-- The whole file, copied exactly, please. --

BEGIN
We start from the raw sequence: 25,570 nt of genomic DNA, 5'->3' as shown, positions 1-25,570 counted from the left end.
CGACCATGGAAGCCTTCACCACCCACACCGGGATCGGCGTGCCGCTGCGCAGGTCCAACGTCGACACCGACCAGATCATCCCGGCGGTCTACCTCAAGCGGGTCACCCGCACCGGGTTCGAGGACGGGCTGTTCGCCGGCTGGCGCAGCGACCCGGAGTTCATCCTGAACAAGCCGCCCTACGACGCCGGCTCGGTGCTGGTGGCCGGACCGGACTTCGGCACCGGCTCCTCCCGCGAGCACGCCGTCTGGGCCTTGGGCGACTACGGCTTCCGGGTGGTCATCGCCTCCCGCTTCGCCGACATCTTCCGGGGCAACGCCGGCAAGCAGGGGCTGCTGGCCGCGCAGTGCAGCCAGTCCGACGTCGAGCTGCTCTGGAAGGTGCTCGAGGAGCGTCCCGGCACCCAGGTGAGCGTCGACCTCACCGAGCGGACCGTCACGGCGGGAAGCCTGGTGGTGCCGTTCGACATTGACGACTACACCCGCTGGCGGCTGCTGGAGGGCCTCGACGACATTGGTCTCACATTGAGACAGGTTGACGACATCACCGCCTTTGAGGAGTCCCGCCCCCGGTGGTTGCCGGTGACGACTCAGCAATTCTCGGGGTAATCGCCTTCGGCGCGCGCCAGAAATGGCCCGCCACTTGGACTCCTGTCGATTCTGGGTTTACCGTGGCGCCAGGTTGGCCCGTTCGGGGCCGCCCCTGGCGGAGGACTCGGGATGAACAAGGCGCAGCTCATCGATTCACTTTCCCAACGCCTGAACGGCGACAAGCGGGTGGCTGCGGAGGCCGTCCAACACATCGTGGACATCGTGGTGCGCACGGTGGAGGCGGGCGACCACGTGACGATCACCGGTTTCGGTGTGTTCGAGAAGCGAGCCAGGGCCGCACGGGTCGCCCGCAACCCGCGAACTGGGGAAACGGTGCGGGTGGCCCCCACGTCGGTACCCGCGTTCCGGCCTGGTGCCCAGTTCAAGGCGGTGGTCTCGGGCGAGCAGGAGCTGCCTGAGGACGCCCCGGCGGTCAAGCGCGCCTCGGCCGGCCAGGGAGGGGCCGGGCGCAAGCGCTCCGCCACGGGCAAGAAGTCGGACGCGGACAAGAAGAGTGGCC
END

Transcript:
We start from the raw sequence: 25,570 nt of genomic DNA, 5'->3' as shown, positions 1-25,570 counted from the left end.
CGACCATGGAAGCCTTCACCACCCACACCGGGATCGGCGTGCCGCTGCGCAGGTCCAACGTCGACACCGACCAGATCATCCCGGCGGTCTACCTCAAGCGGGTCACCCGCACCGGGTTCGAGGACGGGCTGTTCGCCGGCTGGCGCAGCGACCCGGAGTTCATCCTGAACAAGCCGCCCTACGACGCCGGCTCGGTGCTGGTGGCCGGACCGGACTTCGGCACCGGCTCCTCCCGCGAGCACGCCGTCTGGGCCTTGGGCGACTACGGCTTCCGGGTGGTCATCGCCTCCCGCTTCGCCGACATCTTCCGGGGCAACGCCGGCAAGCAGGGGCTGCTGGCCGCGCAGTGCAGCCAGTCCGACGTCGAGCTGCTCTGGAAGGTGCTCGAGGAGCGTCCCGGCACCCAGGTGAGCGTCGACCTCACCGAGCGGACCGTCACGGCGGGAAGCCTGGTGGTGCCGTTCGACATTGACGACTACACCCGCTGGCGGCTGCTGGAGGGCCTCGACGACATTGGTCTCACATTGAGACAGGTTGACGACATCACCGCCTTTGAGGAGTCCCGCCCCCGGTGGTTGCCGGTGACGACTCAGCAATTCTCGGGGTAATCGCCTTCGGCGCGCGCCAGAAATGGCCCGCCACTTGGACTCCTGTCGATTCTGGGTTTACCGTGGCGCCAGGTTGGCCCGTTCGGGGCCGCCCCTGGCGGAGGACTCGGGATGAACAAGGCGCAGCTCATCGATTCACTTTCCCAACGCCTGAACGGCGACAAGCGGGTGGCTGCGGAGGCCGTCCAACACATCGTGGACATCGTGGTGCGCACGGTGGAGGCGGGCGACCACGTGACGATCACCGGTTTCGGTGTGTTCGAGAAGCGAGCCAGGGCCGCACGGGTCGCCCGCAACCCGCGAACTGGGGAAACGGTGCGGGTGGCCCCCACGTCGGTACCCGCGTTCCGGCCTGGTGCCCAGTTCAAGGCGGTGGTCTCGGGCGAGCAGGAGCTGCCTGAGGACGCCCCGGCGGTCAAGCGCGCCTCGGCCGGCCAGGGAGGGGCCGGGCGCAAGCGCTCCGCCACGGGCAAGAAGTCGGACGCGGACAAGAAGAGTGGCC